• As a successful entrepreneur, she co-founded and serves as CEO of Prodea Systems, a leading Internet of Things technology firm. She also co-founded the Billion Dollar Fund for Women to invest in women-led companies.
  • Dr. Ansari has openly shared her experiences living with disability and chronic illness. Despite facing health challenges, she has achieved major milestones in spaceflight, business and philanthropy.
  • Through her example and advocacy, she serves as an inspiring role model for women and minorities to pursue their ambitions in STEM fields.

Dr. Tilak Ratnanather: Advancing Opportunities for Deaf Scientists

Dr. Tilak Ratnanather is working to make STEM more accessible and inclusive for deaf and hard-of-hearing individuals:

  • As a deaf biomedical engineer at Johns Hopkins University, he conducts research on brain mapping and cochlear implants.
  • Dr. Ratnanather is a prominent advocate for deaf and hard-of-hearing people in STEM. He works to break down barriers and create opportunities through mentoring and outreach.
  • He has stated: “I want to see more deaf and hard-of-hearing people enter STEM fields. I want them to know that they can do it, and that there are no limits.”

Dr. Shomarka Keita: Investigating Human Origins and Diversity

Dr. Shomarka Keita’s research provides valuable insights into the roots of human biological variation:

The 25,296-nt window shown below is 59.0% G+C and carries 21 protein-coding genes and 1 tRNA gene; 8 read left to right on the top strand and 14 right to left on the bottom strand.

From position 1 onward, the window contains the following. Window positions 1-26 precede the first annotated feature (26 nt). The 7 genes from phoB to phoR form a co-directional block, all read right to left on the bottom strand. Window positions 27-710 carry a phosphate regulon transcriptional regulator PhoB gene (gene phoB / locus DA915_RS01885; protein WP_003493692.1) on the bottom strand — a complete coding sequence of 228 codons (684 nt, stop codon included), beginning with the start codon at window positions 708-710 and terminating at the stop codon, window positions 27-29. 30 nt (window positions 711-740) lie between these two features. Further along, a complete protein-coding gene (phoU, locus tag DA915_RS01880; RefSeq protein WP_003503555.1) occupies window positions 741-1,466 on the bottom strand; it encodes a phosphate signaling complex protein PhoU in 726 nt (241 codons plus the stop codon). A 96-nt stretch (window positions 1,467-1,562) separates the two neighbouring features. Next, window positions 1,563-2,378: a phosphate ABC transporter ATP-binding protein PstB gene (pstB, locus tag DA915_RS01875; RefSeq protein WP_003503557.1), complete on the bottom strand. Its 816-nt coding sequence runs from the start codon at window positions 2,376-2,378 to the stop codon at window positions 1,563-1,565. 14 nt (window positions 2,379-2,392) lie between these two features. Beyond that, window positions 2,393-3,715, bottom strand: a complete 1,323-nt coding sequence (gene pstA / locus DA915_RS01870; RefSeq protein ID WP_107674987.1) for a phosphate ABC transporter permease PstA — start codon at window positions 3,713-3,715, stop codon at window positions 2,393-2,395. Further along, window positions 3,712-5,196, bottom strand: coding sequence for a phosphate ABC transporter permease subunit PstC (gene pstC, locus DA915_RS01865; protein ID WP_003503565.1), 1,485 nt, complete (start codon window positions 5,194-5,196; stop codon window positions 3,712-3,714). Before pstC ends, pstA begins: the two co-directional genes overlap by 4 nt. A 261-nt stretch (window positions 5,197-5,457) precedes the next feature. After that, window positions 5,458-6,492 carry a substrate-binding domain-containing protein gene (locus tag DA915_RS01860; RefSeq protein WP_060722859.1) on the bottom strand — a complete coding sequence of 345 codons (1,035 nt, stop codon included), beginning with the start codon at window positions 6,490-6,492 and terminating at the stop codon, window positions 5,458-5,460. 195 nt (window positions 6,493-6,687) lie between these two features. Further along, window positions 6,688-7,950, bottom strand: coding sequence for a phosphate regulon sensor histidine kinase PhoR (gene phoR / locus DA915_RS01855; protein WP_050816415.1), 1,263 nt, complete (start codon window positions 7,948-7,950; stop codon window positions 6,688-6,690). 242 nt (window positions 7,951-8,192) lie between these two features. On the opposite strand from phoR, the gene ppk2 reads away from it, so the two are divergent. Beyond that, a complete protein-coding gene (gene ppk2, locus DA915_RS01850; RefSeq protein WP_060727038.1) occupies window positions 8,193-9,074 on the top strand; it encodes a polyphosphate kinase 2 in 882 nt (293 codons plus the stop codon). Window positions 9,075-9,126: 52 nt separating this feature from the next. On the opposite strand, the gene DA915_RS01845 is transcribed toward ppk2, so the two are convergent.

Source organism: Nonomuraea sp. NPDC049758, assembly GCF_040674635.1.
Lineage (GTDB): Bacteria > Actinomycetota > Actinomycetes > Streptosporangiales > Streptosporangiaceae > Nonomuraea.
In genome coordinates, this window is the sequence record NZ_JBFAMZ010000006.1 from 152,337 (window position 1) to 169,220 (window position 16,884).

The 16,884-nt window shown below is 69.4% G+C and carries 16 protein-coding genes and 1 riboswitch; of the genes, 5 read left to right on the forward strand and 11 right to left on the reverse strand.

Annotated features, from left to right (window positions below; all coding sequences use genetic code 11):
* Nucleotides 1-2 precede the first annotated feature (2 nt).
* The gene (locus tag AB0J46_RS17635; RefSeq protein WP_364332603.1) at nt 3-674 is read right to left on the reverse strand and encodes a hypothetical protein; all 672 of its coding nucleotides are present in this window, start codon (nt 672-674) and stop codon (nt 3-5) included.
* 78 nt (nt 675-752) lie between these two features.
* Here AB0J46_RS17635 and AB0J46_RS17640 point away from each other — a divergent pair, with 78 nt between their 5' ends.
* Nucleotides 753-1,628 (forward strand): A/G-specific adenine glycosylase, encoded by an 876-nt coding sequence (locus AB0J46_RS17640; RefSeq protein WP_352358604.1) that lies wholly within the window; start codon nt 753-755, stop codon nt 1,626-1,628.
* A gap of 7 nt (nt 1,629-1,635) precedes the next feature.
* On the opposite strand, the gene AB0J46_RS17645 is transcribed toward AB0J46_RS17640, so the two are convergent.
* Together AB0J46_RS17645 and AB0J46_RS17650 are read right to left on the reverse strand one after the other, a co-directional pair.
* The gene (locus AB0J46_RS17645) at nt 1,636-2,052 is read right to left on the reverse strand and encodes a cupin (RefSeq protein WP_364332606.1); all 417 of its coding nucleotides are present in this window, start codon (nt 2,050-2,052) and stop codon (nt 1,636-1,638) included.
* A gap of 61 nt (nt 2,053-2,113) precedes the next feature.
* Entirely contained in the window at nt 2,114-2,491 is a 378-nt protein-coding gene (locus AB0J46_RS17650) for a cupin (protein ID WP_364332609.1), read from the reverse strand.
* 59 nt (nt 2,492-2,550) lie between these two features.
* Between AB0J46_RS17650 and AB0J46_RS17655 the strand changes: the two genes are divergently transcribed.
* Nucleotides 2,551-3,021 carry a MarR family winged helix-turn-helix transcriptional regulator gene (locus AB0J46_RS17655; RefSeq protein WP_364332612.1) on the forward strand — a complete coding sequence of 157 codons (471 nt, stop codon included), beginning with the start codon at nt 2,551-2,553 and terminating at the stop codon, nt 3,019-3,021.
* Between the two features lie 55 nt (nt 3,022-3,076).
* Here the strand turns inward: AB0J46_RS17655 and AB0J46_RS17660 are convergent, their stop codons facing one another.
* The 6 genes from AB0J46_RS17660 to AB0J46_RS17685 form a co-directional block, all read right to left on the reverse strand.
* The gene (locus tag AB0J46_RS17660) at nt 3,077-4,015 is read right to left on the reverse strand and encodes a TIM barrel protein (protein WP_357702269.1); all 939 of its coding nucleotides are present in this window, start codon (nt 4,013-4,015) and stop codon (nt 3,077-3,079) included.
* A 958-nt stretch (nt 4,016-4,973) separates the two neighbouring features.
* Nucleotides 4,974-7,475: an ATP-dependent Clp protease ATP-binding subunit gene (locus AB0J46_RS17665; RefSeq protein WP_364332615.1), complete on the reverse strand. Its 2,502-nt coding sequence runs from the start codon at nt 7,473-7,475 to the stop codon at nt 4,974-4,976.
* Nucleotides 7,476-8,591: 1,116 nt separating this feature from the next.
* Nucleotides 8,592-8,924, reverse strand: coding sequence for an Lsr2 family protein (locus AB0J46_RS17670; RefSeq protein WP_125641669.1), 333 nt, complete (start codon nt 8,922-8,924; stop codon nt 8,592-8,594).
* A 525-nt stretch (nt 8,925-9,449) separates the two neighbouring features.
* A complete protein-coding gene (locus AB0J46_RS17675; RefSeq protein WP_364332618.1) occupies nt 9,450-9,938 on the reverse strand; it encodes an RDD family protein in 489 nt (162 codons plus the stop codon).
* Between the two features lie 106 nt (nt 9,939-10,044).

• He is a biological anthropologist at the Smithsonian Institution whose work focuses on human origins and biological diversity.
  • As a person with mobility and speech disabilities due to cerebral palsy, Dr. Keita brings an important perspective to his field.
  • His research has shed light on the complex interplay of biological, environmental and social factors that shape human diversity.
  • Dr. Keita’s example demonstrates the vital contributions that disabled scientists offer through their unique insights and experiences.

What can we do to help more disabled people become great scientists?

Addressing Ableism in Academia

The underrepresentation of disabled scientists is caused by a combination of factors, including:

  • Negative attitudes and prejudice
  • Lack of accommodations and accessibility
  • Inflexible practices that disadvantage disabled researchers